- “Be honest, if there is some thing you dont like about what your reviewing, say so! I hate reading perfect reviews” – Elaine Canvas Pretty and to be honest nobody really gains from this.
- “If you are going to be critical be constructive – say what is wrong but give examples of how it can be changed.” Mellissa – The Diary of a Jewellery Lover – this is a really valid point, it maybe that something you don’t like is something your reader loves and also how can the brand improve, develop, move forward with out knowing why or how.
- “Add lots of imagery to show the product you are reviewing” – Emma TheMiniMesAndMe – this is really important and something that Kara – ChelseaMamma does well is photographing products continuously when they arrive/how she puts them together/ in use/out and about/ months after she has reviewed them – on Facebook, Twitter, Instagram.
- Katie “I like to see reviews that give the product in the blogger’s own words rather than quoting or rehashing the press releases” from Signal Failure at Victoria
- “Set a limit to reviews – If you don’t want your blog to become overwhelmed with reviews, set a limit to how many you will say yes to. This depends on how often you post – if you blog 4-5 times a week then a couple of well-chosen reviews in that mix won’t overwhelm. I only post on here about once or twice a week so about 3 reviews a month is enough for me.” Joanne Joanne Mallon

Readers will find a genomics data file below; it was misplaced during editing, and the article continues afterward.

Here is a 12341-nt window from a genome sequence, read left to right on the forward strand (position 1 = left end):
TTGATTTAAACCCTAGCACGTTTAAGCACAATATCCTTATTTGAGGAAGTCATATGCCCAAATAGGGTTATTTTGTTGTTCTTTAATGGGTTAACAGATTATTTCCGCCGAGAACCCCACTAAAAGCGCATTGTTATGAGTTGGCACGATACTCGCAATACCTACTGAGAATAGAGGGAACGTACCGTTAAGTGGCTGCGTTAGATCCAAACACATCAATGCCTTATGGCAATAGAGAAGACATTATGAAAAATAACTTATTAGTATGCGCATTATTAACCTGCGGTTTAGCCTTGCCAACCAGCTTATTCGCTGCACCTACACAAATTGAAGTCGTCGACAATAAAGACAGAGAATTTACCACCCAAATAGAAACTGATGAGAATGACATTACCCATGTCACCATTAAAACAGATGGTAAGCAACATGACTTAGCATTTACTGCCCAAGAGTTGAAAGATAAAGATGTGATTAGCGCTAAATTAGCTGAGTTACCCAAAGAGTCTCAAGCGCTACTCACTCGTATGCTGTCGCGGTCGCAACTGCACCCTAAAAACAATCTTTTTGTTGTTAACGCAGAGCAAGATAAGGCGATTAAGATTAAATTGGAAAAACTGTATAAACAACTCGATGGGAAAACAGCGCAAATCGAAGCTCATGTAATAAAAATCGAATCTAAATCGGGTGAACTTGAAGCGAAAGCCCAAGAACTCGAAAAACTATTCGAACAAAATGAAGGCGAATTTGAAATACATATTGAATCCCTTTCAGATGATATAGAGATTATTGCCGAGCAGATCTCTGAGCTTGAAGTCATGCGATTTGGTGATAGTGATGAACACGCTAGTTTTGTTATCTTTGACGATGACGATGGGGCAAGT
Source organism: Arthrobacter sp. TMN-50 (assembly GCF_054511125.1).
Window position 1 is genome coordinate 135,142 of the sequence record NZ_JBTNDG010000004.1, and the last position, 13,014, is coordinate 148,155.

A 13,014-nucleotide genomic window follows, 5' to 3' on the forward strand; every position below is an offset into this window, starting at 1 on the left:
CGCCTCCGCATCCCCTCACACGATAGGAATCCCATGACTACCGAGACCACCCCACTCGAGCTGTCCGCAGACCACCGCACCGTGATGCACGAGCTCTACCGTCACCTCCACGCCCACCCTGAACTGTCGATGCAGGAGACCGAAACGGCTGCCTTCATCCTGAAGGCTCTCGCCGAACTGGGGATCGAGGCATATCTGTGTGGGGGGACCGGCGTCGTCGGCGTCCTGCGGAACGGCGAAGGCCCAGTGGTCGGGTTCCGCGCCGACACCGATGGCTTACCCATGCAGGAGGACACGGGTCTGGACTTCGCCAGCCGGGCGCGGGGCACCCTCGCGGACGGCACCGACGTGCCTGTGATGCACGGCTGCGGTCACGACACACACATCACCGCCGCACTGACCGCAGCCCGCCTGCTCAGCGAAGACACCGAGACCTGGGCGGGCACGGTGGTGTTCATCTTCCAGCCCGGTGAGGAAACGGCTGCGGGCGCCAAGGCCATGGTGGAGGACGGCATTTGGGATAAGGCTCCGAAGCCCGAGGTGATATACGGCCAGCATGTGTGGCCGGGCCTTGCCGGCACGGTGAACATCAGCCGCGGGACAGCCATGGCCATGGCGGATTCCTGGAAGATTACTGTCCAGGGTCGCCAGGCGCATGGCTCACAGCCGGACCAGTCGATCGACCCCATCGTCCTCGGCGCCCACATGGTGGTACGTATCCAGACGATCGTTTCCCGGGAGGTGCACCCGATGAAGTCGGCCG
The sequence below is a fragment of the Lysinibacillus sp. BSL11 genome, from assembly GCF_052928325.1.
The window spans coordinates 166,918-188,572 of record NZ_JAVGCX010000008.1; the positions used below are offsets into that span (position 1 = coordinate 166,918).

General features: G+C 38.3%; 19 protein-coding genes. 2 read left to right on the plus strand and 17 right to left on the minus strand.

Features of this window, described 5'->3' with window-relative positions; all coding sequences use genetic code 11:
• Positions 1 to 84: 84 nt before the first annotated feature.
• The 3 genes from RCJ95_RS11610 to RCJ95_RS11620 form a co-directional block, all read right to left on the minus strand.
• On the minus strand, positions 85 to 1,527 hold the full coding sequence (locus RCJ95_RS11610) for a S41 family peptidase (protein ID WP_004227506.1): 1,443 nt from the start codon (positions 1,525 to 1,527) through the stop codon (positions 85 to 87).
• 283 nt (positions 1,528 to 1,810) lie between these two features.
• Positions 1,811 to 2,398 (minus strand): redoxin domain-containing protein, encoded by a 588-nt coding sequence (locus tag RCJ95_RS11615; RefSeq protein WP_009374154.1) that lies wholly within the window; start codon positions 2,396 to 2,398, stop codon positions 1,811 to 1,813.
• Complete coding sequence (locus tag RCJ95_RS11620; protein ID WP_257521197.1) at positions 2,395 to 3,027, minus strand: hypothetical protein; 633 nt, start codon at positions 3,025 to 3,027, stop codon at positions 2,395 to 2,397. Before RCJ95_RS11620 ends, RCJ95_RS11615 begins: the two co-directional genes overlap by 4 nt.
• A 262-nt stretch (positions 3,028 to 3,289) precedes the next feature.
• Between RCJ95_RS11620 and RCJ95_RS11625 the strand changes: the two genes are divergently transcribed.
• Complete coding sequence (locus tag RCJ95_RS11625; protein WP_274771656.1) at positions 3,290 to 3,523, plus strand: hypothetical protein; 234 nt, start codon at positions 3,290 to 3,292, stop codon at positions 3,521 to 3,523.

- Keep the layout the same – I like to give mine a rating out of 10 at the end and say why and if necessary/appropriate ask the children/Daddy Moo their opinions.
If you are interested in reviewing products and services on your blog – check out sites like Bloggers Required, following brands you like on Facebook and Twitter is also useful there are occassions when requests for reviews will come up. Make sure you have a disclosure policy on your website/blog – so PR companies know you are open to this and ensure you are easy to contact.